Remember June? Glorious, chaotic, technicolor June? These summer days are whizzing by with an absolute heady fury, and my routine has been somewhat out of joint for a while. You may (although more likely not) have noticed a bit of a reduction in online noise from moi for the past few weeks – no doubt to your absolute relief if you have clocked it. To be all delusions of grandeur about it, I’ve been de-digitising a bit in order to make sure I’m actually present in the real world. That sounds entirely ridiculous and unnecessary when I write it like that, but sometimes all the amazing connectivity we now have can steadily become constant and incessant background noise that takes away from what we’re actually doing. Trying to keep up with the Internet, as wonderful as it is, sometimes leaves me feeling like I’m drowning in its enormity.
So sleep patterns, gym patterns, lunch-making (instead of buying on the hoof because I woke up 15 minutes before I needed to walk out the door), and being fully in the room at work are what’s taken up my energy, along with doing a glorious amount of doing glorious things with a glorious amount of people. Here are a few of them.
1. Bloggers in Berlin
An entirely strong start to the month thanks to the nice people at Abbott, who invited me to spend a weekend in Berlin with type 1 royalty from many corners of Europe. What amazes me about this condition is how much I’m constantly still learning, two decades into my type 1 life. And there’s absolutely no better way to have your mind opened than to talk to other people going through a similar thing. It wasn’t all deep and ‘woe is me’; we were just a bunch of people, living and writing about our lives, making mistakes and carving our little way while tackling the small matter of a life-long chronic illness. This weekend was an eye-opener as a diabetic, blogger and as a human being. I relished every single second. The full story (in pictures) lives here.
2. The Velodrome
I went cycling around the Olympic velodrome!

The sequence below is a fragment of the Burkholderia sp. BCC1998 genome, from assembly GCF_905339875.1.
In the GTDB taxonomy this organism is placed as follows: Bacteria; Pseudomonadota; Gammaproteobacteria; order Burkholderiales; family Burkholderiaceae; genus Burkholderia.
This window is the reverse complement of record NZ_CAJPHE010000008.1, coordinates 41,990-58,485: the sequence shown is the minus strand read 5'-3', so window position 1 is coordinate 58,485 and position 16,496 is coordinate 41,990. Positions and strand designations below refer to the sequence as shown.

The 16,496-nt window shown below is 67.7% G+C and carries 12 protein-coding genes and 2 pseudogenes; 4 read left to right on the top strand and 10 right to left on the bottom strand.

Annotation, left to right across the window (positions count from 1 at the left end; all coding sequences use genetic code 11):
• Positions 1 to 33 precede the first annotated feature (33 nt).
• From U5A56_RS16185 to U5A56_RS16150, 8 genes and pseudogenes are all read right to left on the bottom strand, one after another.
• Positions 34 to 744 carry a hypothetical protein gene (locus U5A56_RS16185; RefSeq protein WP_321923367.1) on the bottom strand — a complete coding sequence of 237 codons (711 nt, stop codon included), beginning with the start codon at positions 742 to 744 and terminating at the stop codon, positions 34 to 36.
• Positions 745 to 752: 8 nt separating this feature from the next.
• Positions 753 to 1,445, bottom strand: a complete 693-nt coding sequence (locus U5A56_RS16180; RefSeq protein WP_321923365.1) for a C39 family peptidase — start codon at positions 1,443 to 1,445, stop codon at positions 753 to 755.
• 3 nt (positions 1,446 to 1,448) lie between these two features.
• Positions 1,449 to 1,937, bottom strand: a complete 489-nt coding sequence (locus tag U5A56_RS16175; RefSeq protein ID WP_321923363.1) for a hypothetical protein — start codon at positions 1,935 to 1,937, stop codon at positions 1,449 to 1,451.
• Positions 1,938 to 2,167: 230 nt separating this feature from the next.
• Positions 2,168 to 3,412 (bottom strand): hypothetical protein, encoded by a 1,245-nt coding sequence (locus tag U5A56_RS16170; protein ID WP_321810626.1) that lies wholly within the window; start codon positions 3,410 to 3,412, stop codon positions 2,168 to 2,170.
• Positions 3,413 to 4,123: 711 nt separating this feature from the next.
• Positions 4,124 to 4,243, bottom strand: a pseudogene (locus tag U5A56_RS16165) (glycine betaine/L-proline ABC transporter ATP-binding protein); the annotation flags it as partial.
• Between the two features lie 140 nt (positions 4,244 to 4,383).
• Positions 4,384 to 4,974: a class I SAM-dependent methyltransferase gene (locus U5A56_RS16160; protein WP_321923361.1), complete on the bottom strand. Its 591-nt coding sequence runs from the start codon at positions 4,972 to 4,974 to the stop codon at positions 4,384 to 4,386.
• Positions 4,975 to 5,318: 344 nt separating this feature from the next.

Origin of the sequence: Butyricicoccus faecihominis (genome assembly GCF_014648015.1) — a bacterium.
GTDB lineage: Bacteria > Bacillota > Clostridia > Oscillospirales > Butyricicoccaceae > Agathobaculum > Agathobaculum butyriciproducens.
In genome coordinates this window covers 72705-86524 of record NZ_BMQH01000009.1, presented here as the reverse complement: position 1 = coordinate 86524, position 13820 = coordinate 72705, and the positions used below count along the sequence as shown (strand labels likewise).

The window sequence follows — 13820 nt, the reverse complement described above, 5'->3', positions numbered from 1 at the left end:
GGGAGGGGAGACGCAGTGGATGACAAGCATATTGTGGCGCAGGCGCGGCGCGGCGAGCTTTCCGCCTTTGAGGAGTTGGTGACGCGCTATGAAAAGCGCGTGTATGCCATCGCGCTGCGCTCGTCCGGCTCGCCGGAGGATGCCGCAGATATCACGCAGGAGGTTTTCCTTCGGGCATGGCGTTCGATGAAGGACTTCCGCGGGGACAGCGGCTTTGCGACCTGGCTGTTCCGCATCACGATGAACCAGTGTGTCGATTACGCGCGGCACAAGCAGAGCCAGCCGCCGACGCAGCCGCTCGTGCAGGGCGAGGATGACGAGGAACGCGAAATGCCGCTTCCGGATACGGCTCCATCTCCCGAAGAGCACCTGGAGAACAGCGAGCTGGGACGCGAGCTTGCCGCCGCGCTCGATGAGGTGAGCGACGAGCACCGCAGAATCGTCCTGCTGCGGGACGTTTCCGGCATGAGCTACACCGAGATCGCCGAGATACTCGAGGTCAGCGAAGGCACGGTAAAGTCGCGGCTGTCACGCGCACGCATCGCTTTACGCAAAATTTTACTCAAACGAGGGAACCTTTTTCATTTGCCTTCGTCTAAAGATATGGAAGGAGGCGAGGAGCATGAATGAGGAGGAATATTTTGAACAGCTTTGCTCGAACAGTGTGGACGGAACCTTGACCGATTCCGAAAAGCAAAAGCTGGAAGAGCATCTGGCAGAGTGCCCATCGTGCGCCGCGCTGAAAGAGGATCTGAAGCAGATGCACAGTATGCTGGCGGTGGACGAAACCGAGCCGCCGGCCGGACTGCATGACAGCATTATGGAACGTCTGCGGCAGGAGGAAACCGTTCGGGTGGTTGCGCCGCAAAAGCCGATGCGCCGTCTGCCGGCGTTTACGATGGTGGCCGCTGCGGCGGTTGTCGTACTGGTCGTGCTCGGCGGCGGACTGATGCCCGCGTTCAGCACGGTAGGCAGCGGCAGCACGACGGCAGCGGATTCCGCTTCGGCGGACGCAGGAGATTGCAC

My dear friend bought me this as a gift for my birthday, and I was so delighted by such a thoughtful present. Days of excitement and anticipation quickly became absolute balls-to-the-wall fear the SECOND we stepped out of the changing rooms and onto the track. Those sides, my friends, are freaking steep. Undeterred (sort of), we were then presented with a bike with no gears, no brakes and also the knowledge that these machines do not let you stop pedalling. At all. We were also told we wouldn’t put our feet on the ground for an hour. Gulp.
60 minutes later I was a sweaty mess, but one that had slowly but surely (read: furiously and stubbornly) pushed herself to the very top of that damned drome whether it killed me goddammit. Needless to say I had a very exhilarating hour of my life and its one that I would thoroughly recommend. Find out more here.
3. A Powerful Diabetes Week
I’m gonna get right in there: how GOOD were we at Diabetes Week?! We nailed it, guys. We really did. To me it just showed (for the 485960532th time) the importance of the Diabetes Online Community, the importance of people speaking out about their struggles, their experiences, and their achievements in the face of this thing – or any thing, for that matter. I think the extraordinary can often lie in the ordinary, and this was never more pertinent than when I clocked this post, my favourite of the week by a country mile.
Hazel Hughes is a photographer who also happens to be type 1. She was tasked with capturing the (literal) highs and lows of two young sisters also living with type 1. The results are candid, emotive and raw, but you also get the sense that these are two entirely happy girls who are simply getting on with life, blood glucose meter in tow. There is nothing sugar-coated (oh, the pun!) about what life with this thing as a very little’un is like, much less for the quite frankly heroic parents going through each and every heart-wrenching moment with them. These photos absolutely stopped me in my tracks: they grabbed my heart, put a lump in my throat and a tear in my eye – they’re more powerful than 1000 words on the subject could ever be. Swallow them whole, right now. I urge you.
4. Buying Blooms